An Early Christmas Present

Great Britain - Chorley, Lancashire

There cannot be many daughters who care for their 91-year-old mother by making sure that she goes to work every day but then not many people are fortunate to have an “Irish mammy” like mine! At the age of five, Margaret Sherlock decided to give herself a haircut with a cutthroat razor one day when everyone was out in the bog cutting turf. It was the start of a lifelong obsession with hairstyling. Growing up in a thatched cottage with few facilities in the 1930s in the hills of Monaghan, I will never know how she got the idea to be a hairdresser. The youngest of six sisters, she was left without a mother at the age of five and with my grandad working in America, it was left to my Aunt Annie, aged just 18, to bring up the girls.

In 1945, as a fifteen-year-old, she cycled daily to her hairdressing apprenticeship in Aughnacloy County Tyrone, a round trip of almost twenty miles, having earned her fees by scrubbing and polishing floors. There were no wages so she made money by smuggling eggs and butter from the farm which she sold to local shops as food was in short supply post World War Two. She also trained as a nurse in Omagh as hairdressing jobs were few and far between unless you could afford your own business.

Having met my dad Frank at a dance in Carrickroe Hall, she followed him to the Lancashire mill town of Chorley where they married in 1954. Just two years later, she opened her salon “Hair by Margaret” in the front room of her terraced house. She has been there ever since and is now the UK’s Longest Working Hairdresser.

In June this year, she celebrated 65 years in business and has been hairdressing for 75. Covid restrictions limited celebrations but that didn’t stop her becoming a media star! To mark the occasion, I achieved my ambition of becoming an author and published her story “Shampoo and Set 75 Year as a Hairdresser.” Our relatives in Ireland received complimentary copies and what a buzz we created!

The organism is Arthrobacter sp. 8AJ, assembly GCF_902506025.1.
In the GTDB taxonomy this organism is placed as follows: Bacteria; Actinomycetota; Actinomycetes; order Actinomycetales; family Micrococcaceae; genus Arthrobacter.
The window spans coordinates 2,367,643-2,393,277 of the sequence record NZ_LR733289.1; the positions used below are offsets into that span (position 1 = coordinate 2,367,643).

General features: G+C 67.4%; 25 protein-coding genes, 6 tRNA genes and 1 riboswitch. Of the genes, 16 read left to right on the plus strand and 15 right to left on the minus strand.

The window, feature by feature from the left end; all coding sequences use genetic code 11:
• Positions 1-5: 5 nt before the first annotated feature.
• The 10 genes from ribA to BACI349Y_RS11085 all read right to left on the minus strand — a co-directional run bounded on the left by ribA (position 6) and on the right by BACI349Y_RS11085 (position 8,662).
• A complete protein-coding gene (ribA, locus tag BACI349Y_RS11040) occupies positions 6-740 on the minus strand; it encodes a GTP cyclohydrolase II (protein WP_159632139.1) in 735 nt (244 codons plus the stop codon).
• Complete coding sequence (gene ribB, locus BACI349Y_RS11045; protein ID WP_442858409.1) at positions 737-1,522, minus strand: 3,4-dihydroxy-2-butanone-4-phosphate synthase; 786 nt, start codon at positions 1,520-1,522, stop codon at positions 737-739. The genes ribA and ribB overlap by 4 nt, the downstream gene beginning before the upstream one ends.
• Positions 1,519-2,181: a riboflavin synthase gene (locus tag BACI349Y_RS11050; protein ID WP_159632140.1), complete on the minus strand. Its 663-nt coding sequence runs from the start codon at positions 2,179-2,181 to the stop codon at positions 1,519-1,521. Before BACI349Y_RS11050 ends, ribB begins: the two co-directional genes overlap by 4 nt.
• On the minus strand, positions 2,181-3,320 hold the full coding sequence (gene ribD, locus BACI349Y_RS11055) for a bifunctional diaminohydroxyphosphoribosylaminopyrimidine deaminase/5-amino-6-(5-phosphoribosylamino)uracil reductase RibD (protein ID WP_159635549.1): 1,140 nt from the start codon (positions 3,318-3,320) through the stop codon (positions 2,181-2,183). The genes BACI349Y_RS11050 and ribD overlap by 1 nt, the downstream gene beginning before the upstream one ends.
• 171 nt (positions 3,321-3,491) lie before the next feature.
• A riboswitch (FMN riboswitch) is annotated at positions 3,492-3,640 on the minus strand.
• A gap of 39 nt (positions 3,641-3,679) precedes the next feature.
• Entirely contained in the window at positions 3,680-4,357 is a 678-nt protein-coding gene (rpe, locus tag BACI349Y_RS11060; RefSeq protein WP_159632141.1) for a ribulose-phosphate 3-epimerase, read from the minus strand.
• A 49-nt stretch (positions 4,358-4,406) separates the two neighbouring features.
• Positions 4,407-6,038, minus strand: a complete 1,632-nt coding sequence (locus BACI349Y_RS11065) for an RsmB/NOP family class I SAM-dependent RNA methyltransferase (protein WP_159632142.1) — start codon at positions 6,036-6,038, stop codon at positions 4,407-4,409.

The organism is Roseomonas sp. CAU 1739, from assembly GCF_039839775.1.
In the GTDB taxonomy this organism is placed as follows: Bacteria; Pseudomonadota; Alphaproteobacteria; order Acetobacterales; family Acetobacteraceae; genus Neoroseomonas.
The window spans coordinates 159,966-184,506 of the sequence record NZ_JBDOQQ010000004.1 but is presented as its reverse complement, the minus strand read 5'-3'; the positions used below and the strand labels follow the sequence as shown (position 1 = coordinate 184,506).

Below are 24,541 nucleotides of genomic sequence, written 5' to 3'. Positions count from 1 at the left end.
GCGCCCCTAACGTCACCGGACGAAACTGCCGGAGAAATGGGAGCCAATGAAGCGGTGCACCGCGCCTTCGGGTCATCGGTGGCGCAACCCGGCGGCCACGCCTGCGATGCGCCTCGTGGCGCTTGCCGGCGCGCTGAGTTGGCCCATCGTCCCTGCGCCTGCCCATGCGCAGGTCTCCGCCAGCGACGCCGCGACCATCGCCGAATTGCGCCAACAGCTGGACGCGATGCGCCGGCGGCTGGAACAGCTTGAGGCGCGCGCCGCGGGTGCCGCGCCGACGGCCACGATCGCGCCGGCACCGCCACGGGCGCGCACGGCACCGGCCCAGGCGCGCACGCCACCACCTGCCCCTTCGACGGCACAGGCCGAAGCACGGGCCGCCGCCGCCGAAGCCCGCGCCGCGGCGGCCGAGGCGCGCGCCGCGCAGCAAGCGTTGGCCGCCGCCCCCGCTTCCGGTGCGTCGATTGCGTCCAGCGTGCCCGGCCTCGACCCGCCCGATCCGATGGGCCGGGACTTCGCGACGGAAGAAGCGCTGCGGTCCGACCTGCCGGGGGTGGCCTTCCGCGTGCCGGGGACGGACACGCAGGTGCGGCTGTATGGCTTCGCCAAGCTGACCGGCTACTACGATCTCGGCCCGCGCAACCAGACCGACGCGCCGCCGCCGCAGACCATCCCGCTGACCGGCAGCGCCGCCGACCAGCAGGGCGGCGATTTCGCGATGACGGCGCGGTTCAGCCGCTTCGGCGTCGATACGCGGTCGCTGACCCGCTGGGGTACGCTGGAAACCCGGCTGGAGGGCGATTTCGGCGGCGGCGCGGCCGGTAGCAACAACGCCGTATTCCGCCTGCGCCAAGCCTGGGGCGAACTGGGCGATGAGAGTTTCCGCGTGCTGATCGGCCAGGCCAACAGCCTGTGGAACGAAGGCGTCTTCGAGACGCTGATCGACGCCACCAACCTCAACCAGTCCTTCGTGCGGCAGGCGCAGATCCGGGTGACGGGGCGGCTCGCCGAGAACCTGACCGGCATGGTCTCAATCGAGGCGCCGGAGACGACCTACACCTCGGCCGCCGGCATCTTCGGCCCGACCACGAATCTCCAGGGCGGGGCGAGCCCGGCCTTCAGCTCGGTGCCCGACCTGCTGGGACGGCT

Although we have kept in touch over the years through letters and telephone calls in between visits, now 21st century technology helped to spread the word. We had great craic the day Martin and Annette Logan from Sky TV’s “The Irish in the UK” came to film. The next day it seemed everyone in Monaghan had been tipped off to view it! My cousin Peter spotted us on the news and his brother Felix could hardly leave the house without being questioned about his famous aunt.

Most of all, it brought us all together as messages bounced to and fro across the Irish Sea. Our Irish family across the generations have a record, complete with photographs, of a life in exile in England and lasting memories of my mum and dad which I hope will never fade.

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